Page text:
BobK :wink:
In finance risk is defined as uncertainty that is consequential (nontrivial). | The two main methods of dealing with financial risk are the matching of assets to goals & diversifying.

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siamond
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Re: Nassim Taleb on Bitcoin

Post by siamond » Mon Feb 05, 2018 1:13 am

agottem wrote:
Mon Feb 05, 2018 12:13 am
It’s pretty clear this forum is anti bitcoin and completely close minded on the subject. Perhaps bogleheads can answer me this: given the choice between two currencies, one that can be freely printed and one that has a fixed supply, why should I choose the freely printable one?

I ask because with bitcoin you finally have a choice.
Let's forget the silly Taleb-dissing game (the guy makes a lot of enemies for sure!) and focus on the real topic of the OP. I am not too sure your perception about this forum and Bitcoin is quite correct. I've read many posts on this forum expressing interest in the concept of crypto-currency and in the underlying technology. Personally, I find that very intriguing, and it *might* be another of those big game changers that, in the early days, are often dismissed by skeptics as 'anarchist' or 'libertarian' (exactly like the Internet a couple of decades ago) just because this would shake up a lot of old cobwebs. Or maybe not, maybe the practicalities will just not work out. I don't know, but I resonate with Taleb's views here. I just wish he had elaborated much more.

Where this forum expressed a lot of skepticism is about Bitcoin (or other forms of crypto-currency) as an investment. Because this would be *highly* speculative (and heck, we've seen the related speculation at work in the past 18 months, sheesh, what a roller coaster!). And because it is pretty hard to see intrinsic value and fundamental growth prospects in what amounts to a currency (would you invest in cold cash and hope for decent returns after a couple of decades?).

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Re: Nassim Taleb on Bitcoin

Post by mlebuf » Mon Feb 05, 2018 2:22 am

The late Peter Drucker had this advice for forecasters: Predict something that will happen in 100 or more years. That way you will be dead by the time people discover that you were wrong.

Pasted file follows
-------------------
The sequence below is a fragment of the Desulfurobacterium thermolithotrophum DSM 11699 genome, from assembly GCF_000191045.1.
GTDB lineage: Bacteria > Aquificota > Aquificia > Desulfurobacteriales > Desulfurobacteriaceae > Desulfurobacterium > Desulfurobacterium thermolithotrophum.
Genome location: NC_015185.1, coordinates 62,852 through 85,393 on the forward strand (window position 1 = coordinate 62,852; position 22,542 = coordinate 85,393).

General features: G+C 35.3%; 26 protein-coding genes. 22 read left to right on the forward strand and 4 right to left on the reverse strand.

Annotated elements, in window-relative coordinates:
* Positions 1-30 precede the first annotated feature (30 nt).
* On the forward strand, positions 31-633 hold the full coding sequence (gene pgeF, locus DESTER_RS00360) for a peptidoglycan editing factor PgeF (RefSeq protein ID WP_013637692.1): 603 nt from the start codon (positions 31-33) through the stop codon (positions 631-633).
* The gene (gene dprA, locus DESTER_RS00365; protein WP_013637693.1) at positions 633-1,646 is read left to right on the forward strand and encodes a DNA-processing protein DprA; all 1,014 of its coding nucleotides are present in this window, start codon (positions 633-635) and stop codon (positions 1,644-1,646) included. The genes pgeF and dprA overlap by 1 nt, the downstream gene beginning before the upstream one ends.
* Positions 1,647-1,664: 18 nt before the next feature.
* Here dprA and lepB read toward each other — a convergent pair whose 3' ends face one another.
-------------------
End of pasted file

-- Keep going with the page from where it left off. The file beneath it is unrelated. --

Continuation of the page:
"Forecasting is very difficult, especially when it involves the future."
- Attributed to both Casey Stengel and Yogi Berra
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mlebuf
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Re: Nassim Taleb on Bitcoin

Post by mlebuf » Mon Feb 05, 2018 2:37 am

I just found an excellent and common sense column on Bitcoin. Those who don't learn the lessons of history are likely to repeat it.

https://assetbuilder.com/knowledge-cent ... ignore-you
Best wishes, | Michael | | Invest your time actively and your money passively.

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Re: Nassim Taleb on Bitcoin

Post by bberris » Mon Feb 05, 2018 8:11 am

agottem wrote:
Mon Feb 05, 2018 12:13 am
It’s pretty clear this forum is anti bitcoin and completely close minded on the subject. Perhaps bogleheads can answer me this: given the choice between two currencies, one that can be freely printed and one that has a fixed supply, why should I choose the freely printable one?

I ask because with bitcoin you finally have a choice.
No, you don't get to choose.
This is called begging the question, twice. You've assumed bitcoin is money without proof. Bitcoin strikes out on all three essential aspects of money (medium of exchange, store of value, unit of account).
You've also stated that (I assume you mean) the US dollar can be freely printed, which is false. It does have a flexible supply, a feature, not a bug.

I'm also not buying the idea that bitcoin has a limited supply. The supply limitation is true only if bitcoin is not used as money. If it was really money, people would be able to get bitcoin denominated loans from the Bitcoin Bank. In the same way that that creates dollar money, new bitcoins would be created and available to spend. (No one actually spends bitcoin). This is pure fiction of course, because bitcoin is not money.